|Cannellini Beans are spiced up with this spicy vegan and gluten-free basil and jalapeño pesto!|
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Why I Started Foods For Long Life
2 Million Pageviews Later
How many people assume that they are going to inherit their parents illnesses? If their father had a heart attack or their mother had breast cancer, do they wait for the inevitable day for that same disease to strike them?
It's a relief to know that only a small percentage of diseases are actually unpreventable because of inherited genetic mutations - some experts put that number as low as five to ten percent. But many people don't know this and make less of an effort to change their diet, stay active, and manage stress.
Health and nutrition has always been my passion and I spent a lifetime whipping up recipes that were both delicious and healthful and reading the latest literature about supplements and alternative treatments. I never pursued it formally and followed a career in electrical engineering instead. But I was shaken to the core when my best friend passed away at the young age of 50. I wished that I knew more about holistic treatments that could have helped fight her cancer but I didn't.
After 36 years in the computer industry, 27 years at IBM and 9 years as the CEO of Ampro Computers, I decided to retire and dedicate my time to helping people live a healthier life. I furthered my knowledge with a PhD in holistic nutrition and started this blog in 2009 to spread the word about healthy eating, sharing plant-based recipes and my opinions on the latest health news. I'm continuing my research in herbalism as I learn more about how Mother Nature can help us get well and stay well.
Since 2009, I have written over 600 posts and published an eBook, Health Begins in the Kitchen. Last week we hit a very special milestone of 2 Million Pageviews! This tells me that people are interested in taking control of their health. It gives me the encouragement to continue my work and it warms my heart to know that, in some way, I have helped people live a healthier life.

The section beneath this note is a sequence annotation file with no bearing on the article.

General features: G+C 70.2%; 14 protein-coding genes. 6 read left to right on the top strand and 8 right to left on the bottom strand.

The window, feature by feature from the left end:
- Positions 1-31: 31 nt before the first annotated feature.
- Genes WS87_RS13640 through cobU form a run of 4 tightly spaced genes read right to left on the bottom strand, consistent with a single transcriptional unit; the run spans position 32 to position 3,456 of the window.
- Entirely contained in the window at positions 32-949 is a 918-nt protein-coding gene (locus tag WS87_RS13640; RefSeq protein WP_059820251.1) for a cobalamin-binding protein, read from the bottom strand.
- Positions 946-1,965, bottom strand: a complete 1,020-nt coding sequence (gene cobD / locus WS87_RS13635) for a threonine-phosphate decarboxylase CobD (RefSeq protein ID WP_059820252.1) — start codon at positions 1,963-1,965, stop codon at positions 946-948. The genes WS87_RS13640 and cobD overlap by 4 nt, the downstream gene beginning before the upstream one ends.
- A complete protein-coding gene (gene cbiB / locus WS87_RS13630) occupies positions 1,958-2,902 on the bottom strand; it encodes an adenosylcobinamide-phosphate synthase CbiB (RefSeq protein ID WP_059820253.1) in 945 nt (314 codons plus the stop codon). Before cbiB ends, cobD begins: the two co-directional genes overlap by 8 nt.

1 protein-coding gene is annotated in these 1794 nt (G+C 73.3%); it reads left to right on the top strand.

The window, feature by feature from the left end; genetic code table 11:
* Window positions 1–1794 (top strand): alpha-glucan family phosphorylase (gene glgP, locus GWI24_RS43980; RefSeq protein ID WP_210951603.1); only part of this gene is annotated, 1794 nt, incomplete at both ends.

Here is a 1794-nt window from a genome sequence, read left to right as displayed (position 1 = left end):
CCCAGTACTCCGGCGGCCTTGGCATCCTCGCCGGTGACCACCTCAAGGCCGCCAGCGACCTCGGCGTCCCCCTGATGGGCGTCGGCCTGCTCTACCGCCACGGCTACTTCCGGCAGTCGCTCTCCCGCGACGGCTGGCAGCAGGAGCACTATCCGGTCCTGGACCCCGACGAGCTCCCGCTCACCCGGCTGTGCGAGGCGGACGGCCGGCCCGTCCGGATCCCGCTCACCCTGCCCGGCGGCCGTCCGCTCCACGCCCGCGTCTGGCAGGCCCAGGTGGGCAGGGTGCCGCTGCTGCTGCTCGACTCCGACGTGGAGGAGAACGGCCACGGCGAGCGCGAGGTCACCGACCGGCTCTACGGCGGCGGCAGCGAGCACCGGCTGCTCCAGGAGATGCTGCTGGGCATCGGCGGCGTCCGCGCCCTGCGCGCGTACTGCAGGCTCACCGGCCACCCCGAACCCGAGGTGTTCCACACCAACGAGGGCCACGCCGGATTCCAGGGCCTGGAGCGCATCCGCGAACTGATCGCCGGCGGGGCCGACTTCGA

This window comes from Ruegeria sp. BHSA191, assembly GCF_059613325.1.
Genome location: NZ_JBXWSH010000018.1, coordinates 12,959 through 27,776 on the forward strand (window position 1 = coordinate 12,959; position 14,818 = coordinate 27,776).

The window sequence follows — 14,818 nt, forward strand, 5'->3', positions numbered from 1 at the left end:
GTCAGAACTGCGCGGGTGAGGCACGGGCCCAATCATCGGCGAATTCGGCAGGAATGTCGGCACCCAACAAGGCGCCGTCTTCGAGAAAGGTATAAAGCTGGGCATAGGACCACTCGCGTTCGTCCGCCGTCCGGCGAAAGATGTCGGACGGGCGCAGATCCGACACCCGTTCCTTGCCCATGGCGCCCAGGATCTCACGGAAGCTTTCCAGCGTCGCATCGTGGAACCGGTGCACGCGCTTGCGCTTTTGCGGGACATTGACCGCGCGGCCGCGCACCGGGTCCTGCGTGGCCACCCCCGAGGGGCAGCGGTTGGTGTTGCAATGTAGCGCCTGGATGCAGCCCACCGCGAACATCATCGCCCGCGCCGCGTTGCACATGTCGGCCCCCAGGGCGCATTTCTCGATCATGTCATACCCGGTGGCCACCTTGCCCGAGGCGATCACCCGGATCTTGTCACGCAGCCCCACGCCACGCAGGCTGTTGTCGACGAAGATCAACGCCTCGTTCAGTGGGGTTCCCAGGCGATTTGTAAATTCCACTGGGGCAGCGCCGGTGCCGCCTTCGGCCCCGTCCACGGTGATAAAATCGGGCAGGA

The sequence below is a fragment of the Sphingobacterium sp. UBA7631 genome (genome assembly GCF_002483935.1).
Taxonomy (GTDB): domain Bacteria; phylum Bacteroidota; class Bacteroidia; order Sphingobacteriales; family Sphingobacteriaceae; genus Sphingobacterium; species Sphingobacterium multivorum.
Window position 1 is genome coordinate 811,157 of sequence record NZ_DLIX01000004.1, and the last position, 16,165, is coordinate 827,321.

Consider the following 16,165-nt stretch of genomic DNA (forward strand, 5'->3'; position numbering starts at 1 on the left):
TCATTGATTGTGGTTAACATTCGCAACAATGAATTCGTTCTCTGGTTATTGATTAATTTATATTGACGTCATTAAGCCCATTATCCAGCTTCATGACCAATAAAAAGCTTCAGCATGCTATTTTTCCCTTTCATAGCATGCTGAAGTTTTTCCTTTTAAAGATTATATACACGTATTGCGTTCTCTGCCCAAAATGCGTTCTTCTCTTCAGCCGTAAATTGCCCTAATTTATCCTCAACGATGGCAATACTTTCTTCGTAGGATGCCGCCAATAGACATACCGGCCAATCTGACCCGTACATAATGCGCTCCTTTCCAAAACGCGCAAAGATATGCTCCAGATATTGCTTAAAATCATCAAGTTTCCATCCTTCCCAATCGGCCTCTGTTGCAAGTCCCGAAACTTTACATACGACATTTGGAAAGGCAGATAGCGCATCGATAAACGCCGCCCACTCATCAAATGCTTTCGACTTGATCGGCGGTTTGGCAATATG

So THANK YOU all for following Foods For Long Life! Pass along my link to friends and family that you think would enjoy and benefit from it. And remember my tagline:
"Heath, excellent or ill, is passed to our children not just
through our genes, but primarily, through our recipes."
Joanne L. Mumola Williams
Now for today's recipe. This spicy cannellini bean dish is a great source of protein and fiber. Served warm or at room temperature, it makes a great dish for your summer picnic or BBQ. You can eat as is or, as we did for dinner last night, stir it into a half pound of steaming pasta.
Since I've got lots of basil in my garden, I always make extra pesto and then pop it in the freezer for later. This recipe makes an entire cup of pesto but the recipe only needs 1/2 cup. Use it later on pasta, baked potatoes, as a dip, etc. It freezes really well.
|Basil and jalapeños from my garden|
|Pesto freezes well|
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Cannellini Beans with Basil-Jalapeño Pesto
Vegan, Dairy Free, Gluten Free
[makes 8 servings of beans plus 1/2 cup of leftover pesto]
Food Processor, such as a Cuisinart
For the pesto
2 cloves garlic, peeled
2 jalapeños, sliced vertically (with or without seeds depending on level of heat desired)
2 cups packed fresh basil
2 tablespoons lemon juice
1 teaspoon lemon zest
1/4 cup raw walnuts
1/4 cup extra virgin olive oil
1/2 teaspoon salt, or to taste
2 tablespoons nutritional yeast
For the beans
2 cans cannellini beans, drained and rinsed
1 cup finely diced celery
1 1/2 cups halved cherry tomatoes
Make the pesto. Place the garlic and jalapeños through the chute of a running food processor with an S blade and process until it's minced.
Add the basil, lemon juice, lemon zest, walnuts, oil, salt, and nutritional yeast and process until well blended.
Mix 1/2 cup of the pesto with the cannelloni beans, celery, and cherry tomatoes. (Freeze or refrigerate the remaining pesto.) Serve as is or heat to the desired temperature.
As an option, mix the bean mixture into a halve pound of steaming hot pasta and serve.
Per serving (without pasta): 176 calories, 5 g total fat, 0 g saturated fat, 0 mg cholesterol, 498 mg omega-3 and 1,973 mg omega-6 essential fatty acids, 9 g protein, 25 g carbohydrates, 6 g dietary fiber, and 90 mg sodium.